10/16/07 — Water worries: Don’t waffle council. Right decision is strict regulation.

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Water worries: Don’t waffle council. Right decision is strict regulation.

OK, so no one will be thrilled if the Goldsboro City Council decides at its next meeting that the drought situation requires drastic measures.

Especially if they have planted trees or are trying to nurse a lawn back to health.

But in light of what is happening across the state, there could be no responsible decision by the council and the mayor other than to impose strict water use bans.

And no, there should not be any compensation for lost trees, brown lawns or discolored cars.

That is the price that you pay for living in a community in this part of the South that has summers when it doesn’t get rainfall. Dealing with drought is just one of the drawbacks — which are offset by so many other positives. If anyone is to blame, it is Mother Nature. There is nothing that could have been done to prevent the water worries. Mayor Al King and members of the council have not yet figured out how to make it rain.

There shouldn’t be any kicking from the community at the next meeting of the City Council. After all, this is an emergency.

And if city leaders do anything but put down the hammer on water use, they are not doing their job, which is to protect the community and its citizenry.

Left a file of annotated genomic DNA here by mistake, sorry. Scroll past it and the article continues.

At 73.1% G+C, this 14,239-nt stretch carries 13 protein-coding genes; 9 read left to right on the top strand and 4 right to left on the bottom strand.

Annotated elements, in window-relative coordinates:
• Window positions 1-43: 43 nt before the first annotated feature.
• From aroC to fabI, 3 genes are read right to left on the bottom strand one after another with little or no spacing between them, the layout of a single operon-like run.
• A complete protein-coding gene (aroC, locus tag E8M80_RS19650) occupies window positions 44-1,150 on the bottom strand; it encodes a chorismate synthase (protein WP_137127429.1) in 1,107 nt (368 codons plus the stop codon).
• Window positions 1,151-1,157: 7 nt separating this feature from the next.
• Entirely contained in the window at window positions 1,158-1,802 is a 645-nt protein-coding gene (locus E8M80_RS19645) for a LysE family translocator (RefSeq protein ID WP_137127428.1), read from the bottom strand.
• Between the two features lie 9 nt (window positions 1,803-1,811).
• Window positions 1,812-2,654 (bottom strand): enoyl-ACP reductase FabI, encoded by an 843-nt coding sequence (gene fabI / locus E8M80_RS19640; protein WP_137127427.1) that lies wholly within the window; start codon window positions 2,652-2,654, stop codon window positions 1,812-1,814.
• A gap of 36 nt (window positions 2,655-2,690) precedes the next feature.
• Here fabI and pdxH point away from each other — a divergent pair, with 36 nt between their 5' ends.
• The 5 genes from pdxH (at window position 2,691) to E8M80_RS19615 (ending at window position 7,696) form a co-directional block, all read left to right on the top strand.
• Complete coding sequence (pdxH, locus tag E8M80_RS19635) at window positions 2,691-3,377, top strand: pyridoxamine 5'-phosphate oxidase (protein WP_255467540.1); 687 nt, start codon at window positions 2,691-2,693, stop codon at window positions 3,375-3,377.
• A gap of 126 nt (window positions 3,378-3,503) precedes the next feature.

Goldsboro does not want to face a water emergency. Rationing or other more stringent means would be a horrible inconvenience for not only local residents, but businesses around the area as well.

And we have a responsibility, too, to the communities downstream. Our conservation is our contribution to protecting the resources we share.

And the same should be true for our neighbors upriver as well. Their conservation assists our ability to maintain a water supply.

Now is the time to take action so that there are not more serious consequences from this drought down the road.

And in the meantime, residents can still help at home.

Turn off running water. Restrict laundry and showers when possible and follow the rules when it comes to water use. No cheating.

That way, when it finally does rain, there will be a chance to recover, regroup and reload — and this time next spring — the chance to enjoy a garden.

Published in Editorials on October 16, 2007 10:57 AM